Kachaje also concurred with Simango that the ‘mineral-gate’ scandal did not even make it to the front page of the newspaper.

“And it might die quietly while for years, a big hole created in our budget will keep some millions trapped in poverty.”

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advisory committee
Guest
advisory committee
6 months 6 days ago

The judge has erred big time. He is inconsiderate he didn’t understand the financial implications koma abale in k69.5 billion munthu mmodzi zoona ? Our wise and dynamic attorney general kaphale should do an appeal against this strange thoughtless judgement

James Supuni
Guest
James Supuni
6 months 7 days ago

These are the effects of quota systems. You have too many incapable people in Civil Service. The adage of gabbage in gabbage out holds true to the effects of quota system which is compounded by promotion practices in civil service where people are promoted on tribal and regional basis.

Gold Ruyondo
Guest
Gold Ruyondo
6 months 7 days ago

but do africans have brains in their heads?and then we blame the west.this is a great shame ,and for our media no wonder that is what they are known for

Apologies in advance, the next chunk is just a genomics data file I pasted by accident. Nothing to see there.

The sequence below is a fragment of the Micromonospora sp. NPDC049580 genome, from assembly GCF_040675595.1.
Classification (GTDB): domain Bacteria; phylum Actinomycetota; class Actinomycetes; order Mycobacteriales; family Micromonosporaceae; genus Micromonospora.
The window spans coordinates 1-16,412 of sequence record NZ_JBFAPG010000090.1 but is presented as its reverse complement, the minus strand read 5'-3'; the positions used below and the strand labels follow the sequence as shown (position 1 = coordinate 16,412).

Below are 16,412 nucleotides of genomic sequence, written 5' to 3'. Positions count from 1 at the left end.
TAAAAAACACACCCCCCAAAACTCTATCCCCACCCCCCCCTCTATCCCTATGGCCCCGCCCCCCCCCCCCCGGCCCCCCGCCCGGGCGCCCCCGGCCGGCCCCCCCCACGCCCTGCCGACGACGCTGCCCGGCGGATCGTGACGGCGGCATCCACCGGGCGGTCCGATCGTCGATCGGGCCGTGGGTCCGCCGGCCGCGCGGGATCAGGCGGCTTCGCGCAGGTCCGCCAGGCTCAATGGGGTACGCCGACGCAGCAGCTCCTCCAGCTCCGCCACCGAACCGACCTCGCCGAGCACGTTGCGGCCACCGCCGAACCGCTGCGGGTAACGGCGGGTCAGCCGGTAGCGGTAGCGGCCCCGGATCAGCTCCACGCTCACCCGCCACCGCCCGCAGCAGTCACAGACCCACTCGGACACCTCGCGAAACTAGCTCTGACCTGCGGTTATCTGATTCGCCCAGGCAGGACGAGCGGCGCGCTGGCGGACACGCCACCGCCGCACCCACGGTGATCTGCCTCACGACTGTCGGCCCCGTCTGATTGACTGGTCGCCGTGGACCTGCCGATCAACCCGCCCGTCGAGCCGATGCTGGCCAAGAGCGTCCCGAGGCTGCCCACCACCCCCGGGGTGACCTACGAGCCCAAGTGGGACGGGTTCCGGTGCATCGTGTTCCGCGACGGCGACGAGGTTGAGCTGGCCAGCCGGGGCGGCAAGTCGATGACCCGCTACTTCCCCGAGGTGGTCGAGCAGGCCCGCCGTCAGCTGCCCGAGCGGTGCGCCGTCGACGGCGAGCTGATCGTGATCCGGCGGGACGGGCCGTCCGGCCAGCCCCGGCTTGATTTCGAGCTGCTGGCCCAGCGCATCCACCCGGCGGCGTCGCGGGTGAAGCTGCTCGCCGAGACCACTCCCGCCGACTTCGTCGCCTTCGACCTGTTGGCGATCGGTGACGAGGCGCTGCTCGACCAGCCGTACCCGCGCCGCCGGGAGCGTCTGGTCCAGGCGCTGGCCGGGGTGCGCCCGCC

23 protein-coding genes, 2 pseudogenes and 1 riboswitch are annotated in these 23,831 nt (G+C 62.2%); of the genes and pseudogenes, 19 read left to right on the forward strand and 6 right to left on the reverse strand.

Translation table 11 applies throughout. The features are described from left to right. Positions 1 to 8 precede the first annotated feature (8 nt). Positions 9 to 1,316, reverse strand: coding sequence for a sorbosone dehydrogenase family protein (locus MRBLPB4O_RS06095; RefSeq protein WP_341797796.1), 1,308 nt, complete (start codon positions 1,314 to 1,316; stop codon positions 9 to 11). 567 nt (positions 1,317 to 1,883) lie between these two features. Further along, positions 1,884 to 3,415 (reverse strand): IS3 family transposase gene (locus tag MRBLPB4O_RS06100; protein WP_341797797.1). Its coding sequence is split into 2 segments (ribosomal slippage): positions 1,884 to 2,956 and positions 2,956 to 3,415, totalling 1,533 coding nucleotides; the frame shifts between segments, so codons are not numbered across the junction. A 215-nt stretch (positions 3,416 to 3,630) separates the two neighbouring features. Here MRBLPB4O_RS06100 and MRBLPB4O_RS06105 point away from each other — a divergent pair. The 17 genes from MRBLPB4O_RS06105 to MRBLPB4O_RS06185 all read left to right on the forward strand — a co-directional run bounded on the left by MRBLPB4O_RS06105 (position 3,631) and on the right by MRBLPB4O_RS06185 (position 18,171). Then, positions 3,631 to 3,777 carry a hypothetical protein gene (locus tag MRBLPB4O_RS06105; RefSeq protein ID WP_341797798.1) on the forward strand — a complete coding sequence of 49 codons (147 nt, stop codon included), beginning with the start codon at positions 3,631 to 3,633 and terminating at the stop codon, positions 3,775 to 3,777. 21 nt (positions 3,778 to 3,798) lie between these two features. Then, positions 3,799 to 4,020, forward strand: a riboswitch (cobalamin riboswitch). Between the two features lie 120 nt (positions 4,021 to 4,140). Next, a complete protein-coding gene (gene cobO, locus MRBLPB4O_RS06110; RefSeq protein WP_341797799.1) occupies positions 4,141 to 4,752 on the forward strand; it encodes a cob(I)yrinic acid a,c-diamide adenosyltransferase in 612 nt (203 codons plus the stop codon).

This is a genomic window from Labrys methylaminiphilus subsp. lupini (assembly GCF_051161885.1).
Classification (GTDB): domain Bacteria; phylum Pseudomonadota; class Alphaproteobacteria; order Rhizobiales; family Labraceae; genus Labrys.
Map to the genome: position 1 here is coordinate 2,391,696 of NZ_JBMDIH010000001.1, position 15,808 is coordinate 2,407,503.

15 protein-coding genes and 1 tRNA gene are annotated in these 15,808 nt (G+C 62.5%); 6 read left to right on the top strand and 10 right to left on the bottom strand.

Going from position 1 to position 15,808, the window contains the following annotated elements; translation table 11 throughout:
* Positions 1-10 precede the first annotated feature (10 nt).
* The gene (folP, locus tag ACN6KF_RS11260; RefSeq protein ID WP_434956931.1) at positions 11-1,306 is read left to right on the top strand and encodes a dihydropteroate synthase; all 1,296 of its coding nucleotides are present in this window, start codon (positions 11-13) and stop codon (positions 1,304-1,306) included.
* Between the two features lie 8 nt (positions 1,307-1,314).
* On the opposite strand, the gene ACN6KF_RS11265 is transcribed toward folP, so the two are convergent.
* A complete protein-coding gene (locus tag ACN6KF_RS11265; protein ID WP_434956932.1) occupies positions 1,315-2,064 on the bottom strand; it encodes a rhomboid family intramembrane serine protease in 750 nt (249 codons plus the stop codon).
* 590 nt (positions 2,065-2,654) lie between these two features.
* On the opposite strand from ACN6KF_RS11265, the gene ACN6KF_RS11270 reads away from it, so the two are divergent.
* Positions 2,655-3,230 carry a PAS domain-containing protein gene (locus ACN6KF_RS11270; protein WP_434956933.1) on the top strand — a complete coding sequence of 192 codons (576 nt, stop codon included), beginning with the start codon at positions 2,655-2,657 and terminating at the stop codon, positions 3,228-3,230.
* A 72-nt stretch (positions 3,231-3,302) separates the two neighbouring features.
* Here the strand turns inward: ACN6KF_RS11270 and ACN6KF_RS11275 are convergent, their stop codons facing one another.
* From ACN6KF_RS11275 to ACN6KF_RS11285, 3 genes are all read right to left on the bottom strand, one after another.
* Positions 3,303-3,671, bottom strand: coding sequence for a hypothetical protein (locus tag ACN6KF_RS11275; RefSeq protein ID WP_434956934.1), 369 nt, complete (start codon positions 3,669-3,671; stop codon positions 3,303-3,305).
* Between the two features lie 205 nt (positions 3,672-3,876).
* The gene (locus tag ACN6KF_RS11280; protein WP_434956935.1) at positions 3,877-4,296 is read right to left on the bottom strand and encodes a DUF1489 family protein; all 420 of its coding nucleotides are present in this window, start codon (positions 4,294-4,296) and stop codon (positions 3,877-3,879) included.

Khima
Guest
Khima
6 months 7 days ago

Koma mwati tsiku lina boma la Malawi sazalilanda ma sherrief???

Mbunga
Guest
Mbunga
6 months 7 days ago

I’m compelled to presume that the editor of the paper was also palm oiled to hide the article deep inside the newspaper

dobs
Guest
dobs
6 months 7 days ago

I ALSO HAVE THE INFORMATION THAT SOME TOP OFFICIALS IN DPP ARE BUYING LAND WHERE MINERAL DEPOSITS ARE BELIEVED TO BE FOUND SO THAT THEY CAN BE COMPENSATED WHEN THEY ARE TOLD TO MOVE TO PAVE WAY FOR THE MINING.

ANTHU MUKUDZIWA ZIMENEZI???? THIS COUNTRY????

kibutz
Guest
kibutz
6 months 7 days ago

APPEAL please

chibweya joe
Guest
chibweya joe
6 months 7 days ago

For your info you may ask former minister of mining. He knows the truth. No public servant was reckless with laws and regulations governing the sector. It was purely politics as usual. I feel sorry for Mother Malawi.

Thinking Aloud
Guest
Thinking Aloud
6 months 7 days ago

Judgeyonso timuunike bwinobwino pankhaniyi. Retirement yake ili mkatimo. Reminds me of the other judge who awarded Mulli millions. Paja malemu ndani?

Gerald mapanga Phiri
Guest
Gerald mapanga Phiri
6 months 7 days ago

That is exactly what takes when greedy people join politics and pirated high government positions. It becomes a failed nation. Those people no longer there but generations suffer. That is just a tip of iceberg